Tag Archives: Edward Snowden

The Fifth Annual Ethics Alarms Awards: The Worst of Ethics 2013 (Part Two of Three)

Snowden

The Ethics Alarms review of a truly disheartening year in ethics continues with fallen heroes, ficks, fools and follies with Part Two of the 2013 Worst of Ethics awards….and there’s one last section to come. Be afraid..be very afraid:

Fallen Hero of the Year

Edward Snowden, whose claim to civil disobedience was marred by his unwillingness to accept the consequences of his actions, whose pose as a whistle-blower was ruined by the disclosure that he took his job with the intention of exposing national secrets, and whose status as a freedom-defending patriot lies in ruins as he seeks harbor with not only America’s enemy, but a human rights-crushing enemy at that. The NSA’s over-reach and mismanagement is a scandal, but Snowden proved that he is no hero.

Unmitigated Gall of  The Year

Minnesota divorce lawyer Thomas P. Lowes not only violated the bar’s ethics rules by having sex with his female  client…he also billed her his hourly fee for the time they spent having sex , a breach of the legal profession’s rule against “unreasonable fees.” Yes, he was suspended. But for not long enough…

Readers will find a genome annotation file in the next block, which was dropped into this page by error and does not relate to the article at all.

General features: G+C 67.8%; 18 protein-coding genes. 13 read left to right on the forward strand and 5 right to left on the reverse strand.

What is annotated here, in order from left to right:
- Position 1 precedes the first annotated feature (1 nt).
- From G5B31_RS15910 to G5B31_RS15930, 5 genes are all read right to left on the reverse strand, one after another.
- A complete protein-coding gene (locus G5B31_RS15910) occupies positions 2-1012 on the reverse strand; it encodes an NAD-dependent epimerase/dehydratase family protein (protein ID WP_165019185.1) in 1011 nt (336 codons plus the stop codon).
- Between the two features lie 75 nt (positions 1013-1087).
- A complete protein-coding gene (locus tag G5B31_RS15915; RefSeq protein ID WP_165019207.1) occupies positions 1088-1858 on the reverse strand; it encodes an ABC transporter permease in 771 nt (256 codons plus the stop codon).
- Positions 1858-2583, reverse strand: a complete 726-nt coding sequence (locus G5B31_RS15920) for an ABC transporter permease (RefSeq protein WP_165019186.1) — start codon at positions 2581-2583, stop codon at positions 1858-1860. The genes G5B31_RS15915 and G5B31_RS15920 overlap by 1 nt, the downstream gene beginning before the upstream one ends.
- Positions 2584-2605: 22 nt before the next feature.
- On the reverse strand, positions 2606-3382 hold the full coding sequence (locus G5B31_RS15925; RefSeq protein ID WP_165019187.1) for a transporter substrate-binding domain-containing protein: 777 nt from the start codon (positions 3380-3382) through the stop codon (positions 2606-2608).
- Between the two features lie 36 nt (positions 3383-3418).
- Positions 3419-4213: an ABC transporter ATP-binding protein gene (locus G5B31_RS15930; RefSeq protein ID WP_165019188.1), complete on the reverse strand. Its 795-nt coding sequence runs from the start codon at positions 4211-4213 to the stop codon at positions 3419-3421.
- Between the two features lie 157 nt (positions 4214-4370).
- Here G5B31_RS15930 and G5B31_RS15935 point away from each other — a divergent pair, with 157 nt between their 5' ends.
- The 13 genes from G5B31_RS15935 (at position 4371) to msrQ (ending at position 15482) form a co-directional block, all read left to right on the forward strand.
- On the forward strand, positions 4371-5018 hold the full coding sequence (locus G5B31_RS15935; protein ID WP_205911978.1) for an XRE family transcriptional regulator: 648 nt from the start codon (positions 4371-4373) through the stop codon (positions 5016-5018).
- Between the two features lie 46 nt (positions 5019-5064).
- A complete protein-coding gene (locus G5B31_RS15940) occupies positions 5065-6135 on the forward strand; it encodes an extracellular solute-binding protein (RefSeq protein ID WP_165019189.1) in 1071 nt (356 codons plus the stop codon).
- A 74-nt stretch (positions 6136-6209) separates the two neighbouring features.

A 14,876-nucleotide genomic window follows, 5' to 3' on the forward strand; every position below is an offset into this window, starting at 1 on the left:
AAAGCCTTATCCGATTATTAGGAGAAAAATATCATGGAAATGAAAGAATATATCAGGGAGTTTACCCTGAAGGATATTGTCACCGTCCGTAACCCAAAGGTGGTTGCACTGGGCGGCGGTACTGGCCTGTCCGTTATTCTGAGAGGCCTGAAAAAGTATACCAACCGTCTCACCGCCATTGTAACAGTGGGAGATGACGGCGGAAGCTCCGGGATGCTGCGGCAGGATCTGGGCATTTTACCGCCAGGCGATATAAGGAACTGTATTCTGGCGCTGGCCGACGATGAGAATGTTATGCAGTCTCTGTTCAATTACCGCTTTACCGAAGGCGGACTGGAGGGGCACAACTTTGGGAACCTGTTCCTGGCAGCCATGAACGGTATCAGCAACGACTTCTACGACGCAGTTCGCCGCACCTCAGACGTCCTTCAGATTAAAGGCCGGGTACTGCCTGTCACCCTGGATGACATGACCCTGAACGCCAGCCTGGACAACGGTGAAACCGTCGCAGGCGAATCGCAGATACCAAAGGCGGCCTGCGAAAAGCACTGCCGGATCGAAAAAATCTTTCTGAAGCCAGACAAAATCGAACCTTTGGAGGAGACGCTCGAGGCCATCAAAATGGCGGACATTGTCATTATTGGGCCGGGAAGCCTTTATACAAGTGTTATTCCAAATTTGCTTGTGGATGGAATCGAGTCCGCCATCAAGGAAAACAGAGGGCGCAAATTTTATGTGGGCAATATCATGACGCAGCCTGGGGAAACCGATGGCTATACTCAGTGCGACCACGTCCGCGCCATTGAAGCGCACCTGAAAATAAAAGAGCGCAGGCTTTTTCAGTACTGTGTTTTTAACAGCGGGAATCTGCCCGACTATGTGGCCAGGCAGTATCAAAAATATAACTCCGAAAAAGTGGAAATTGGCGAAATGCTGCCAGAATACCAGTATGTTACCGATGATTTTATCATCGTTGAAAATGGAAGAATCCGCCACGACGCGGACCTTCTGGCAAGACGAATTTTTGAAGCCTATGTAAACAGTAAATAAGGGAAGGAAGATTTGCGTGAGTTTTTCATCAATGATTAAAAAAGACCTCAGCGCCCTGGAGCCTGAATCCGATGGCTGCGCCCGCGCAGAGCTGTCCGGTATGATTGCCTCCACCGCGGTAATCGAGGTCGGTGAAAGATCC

Jumbo Of The Year

(Awarded To The Most Futile And Obvious Lie)

Jumbo film

“Now, if you had one of these plans before the Affordable Care Act came into law and you really liked that plan, what we said was you can keep it if it hasn’t changed since the law passed.”

—–President Obama

2013 Conflicts of Interest of the Year Continue reading

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Ethics Quote Of The Week: Glenn Greenwald

“Every journalist has an agenda. We’re on MSNBC now where close to 24 hours a day the agenda of President Obama and the Democratic Party are promoted, defended, glorified. The agenda of the Republican Party is undermined. That doesn’t mean that the people who appear on MSNBC aren’t journalists. They are.”

—-Libertarian blogger, pundit and activist Glenn Greenwald, defending himself in an MSNBC interview against allegations that he has become a “spokesman” for fugitive NSA leaker Edward Snowden.
Journalism!

Journalism!

Remember, this is an ethics quote, not necessarily one that expresses an ethical point of view. With that caveat, I find it fascinating in many respects: